Yesterday I got to give a poetry reading with fabulous poet Chuck Rybak, who also teaches at UWGB. I wanted to print out his "Liketown" poem, but can't find my copy of Tongue and Groove in my office. Must be at home...
You can find this poem where it belongs, in the fine poetry journal, Paper Darts:
But here it is, again, in all of its glory:
Reports indicate a virulent bitch outbreak
at the daycare, code-red profanity scare.
The plague began in a clan of four-year-olds,
whose hot-zone words flew deadly-virus airborne,
jumping across the room
to six circular kids on their butts who chanted
Bitch-Bitch-Bitch like they were playing Duck-Duck-Goose.
Horrified come pick-up time,
we parents caught a whiff of bitch
and demanded our TinyTown spin
the sirens, bus in the hazmat crew,
their press conference of proof and containment:
We have scrubbed their little mouths with soap
and hosed them down from head to shoe.
We assure you, they will eat vegetables tonight.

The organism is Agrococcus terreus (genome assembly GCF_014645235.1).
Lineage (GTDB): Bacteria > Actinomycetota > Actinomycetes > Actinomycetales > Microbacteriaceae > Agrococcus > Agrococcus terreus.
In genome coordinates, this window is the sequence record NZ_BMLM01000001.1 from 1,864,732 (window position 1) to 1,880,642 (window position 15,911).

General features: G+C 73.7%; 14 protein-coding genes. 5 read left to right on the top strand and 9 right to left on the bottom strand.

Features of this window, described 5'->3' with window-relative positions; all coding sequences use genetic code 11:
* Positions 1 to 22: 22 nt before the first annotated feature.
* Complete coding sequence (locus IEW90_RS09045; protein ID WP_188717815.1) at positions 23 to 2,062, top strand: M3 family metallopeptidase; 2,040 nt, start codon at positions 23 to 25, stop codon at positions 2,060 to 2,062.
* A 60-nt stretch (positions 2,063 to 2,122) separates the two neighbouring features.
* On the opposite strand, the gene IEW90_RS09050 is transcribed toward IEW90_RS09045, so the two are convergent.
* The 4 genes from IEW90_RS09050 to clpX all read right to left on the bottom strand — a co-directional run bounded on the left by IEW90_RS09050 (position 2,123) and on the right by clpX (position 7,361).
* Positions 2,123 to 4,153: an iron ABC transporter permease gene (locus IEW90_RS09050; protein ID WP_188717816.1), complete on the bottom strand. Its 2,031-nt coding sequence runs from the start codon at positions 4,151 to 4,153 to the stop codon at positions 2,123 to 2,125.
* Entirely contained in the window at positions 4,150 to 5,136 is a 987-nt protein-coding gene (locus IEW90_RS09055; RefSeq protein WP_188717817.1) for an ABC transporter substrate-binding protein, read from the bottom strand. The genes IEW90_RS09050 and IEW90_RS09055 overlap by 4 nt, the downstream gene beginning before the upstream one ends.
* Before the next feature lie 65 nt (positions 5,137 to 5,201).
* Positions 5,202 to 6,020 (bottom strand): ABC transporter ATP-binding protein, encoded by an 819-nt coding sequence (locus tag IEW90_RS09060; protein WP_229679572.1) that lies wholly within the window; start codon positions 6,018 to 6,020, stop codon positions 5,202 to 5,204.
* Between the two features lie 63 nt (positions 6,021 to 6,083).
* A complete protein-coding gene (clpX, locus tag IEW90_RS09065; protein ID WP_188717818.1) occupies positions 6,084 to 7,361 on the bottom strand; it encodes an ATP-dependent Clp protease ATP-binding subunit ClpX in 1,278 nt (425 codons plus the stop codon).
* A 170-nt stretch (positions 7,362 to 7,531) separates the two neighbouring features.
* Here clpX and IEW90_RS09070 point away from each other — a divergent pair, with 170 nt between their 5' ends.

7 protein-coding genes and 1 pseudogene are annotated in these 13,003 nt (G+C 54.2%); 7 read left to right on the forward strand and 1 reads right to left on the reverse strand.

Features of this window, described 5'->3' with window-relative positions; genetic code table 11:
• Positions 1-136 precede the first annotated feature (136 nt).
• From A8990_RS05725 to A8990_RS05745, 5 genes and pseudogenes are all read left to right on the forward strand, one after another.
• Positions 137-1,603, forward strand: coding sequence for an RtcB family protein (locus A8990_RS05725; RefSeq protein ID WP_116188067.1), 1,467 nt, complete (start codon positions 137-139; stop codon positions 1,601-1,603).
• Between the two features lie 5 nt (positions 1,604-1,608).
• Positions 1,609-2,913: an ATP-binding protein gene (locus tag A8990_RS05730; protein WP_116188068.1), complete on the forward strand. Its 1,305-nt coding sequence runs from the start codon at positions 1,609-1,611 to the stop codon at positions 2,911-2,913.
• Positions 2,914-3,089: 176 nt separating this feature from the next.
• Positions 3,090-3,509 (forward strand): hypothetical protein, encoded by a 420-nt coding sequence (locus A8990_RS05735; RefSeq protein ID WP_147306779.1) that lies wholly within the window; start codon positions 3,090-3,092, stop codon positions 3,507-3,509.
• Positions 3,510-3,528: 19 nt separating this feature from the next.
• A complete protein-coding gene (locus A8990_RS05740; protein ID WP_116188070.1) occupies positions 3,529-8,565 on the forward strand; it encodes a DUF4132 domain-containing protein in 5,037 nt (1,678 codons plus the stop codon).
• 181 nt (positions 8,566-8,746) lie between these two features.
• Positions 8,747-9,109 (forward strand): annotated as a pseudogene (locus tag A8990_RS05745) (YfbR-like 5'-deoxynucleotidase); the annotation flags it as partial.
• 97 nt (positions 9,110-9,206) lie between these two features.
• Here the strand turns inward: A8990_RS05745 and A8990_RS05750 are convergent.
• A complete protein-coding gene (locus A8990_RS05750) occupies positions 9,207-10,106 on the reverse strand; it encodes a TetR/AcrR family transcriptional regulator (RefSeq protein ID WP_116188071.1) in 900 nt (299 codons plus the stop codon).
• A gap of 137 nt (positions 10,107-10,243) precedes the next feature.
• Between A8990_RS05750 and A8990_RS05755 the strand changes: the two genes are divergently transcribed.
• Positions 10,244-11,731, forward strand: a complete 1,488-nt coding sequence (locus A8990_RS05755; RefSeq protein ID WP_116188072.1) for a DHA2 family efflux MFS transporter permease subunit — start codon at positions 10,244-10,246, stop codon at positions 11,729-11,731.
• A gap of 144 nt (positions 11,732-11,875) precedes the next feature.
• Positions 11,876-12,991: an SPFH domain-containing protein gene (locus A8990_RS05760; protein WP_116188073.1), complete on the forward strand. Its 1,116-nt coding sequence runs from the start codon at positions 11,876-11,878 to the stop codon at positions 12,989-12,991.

Such epidemics take me back to high school
and the outbreak of bitches there that attacked
the student body, two thousand strong.
This Newtonian curse-word universe
saw bitches who could neither be created nor destroyed,
saw bitch actions have equal,
opposite bitch reactions
until every orbiting bitch was caught
in the bold gravity of exponential maternity:
“I’m not a bitch. Your momma’s a bitch.”
The science of that Babylon was all wrong.
My mother is not a bitch,
she is old-school divinity
who makes Moses look lazy.
A mystery, mother lived
immune from all bitchy
outbreaks—a walking, talking,
white blood cell
without the proper mouth to form
four letter words (or five,
when keeping bitch in mind).
She never spoke curse words
of any kind, not one
that I can recall. She merely
parted the Red Sea
of her family’s profanity, then marched
her matriarchal self away
from our frog-filled mouths,
our language scarfed with locusts,
marched into freedom, into lands
of linguistic milk and honey.
We children had no choice but to follow
through fields of gee whiz and golly,
through row upon row of awshucks
into orchards where we plucked whillikers
right from their weighty branches—
with full bellies we rejected
the unclean, cast them out
preaching I don’t give a hoot
because you’re a giant horse’s patoot.
But I am no such prophet.
I cinch my daughters in their seats,
their lips still wet with bitch,
drown them on the way home
in wave after wave of
Thou shalt not
Thou shalt not
All rights reserved to Chuck Rybak.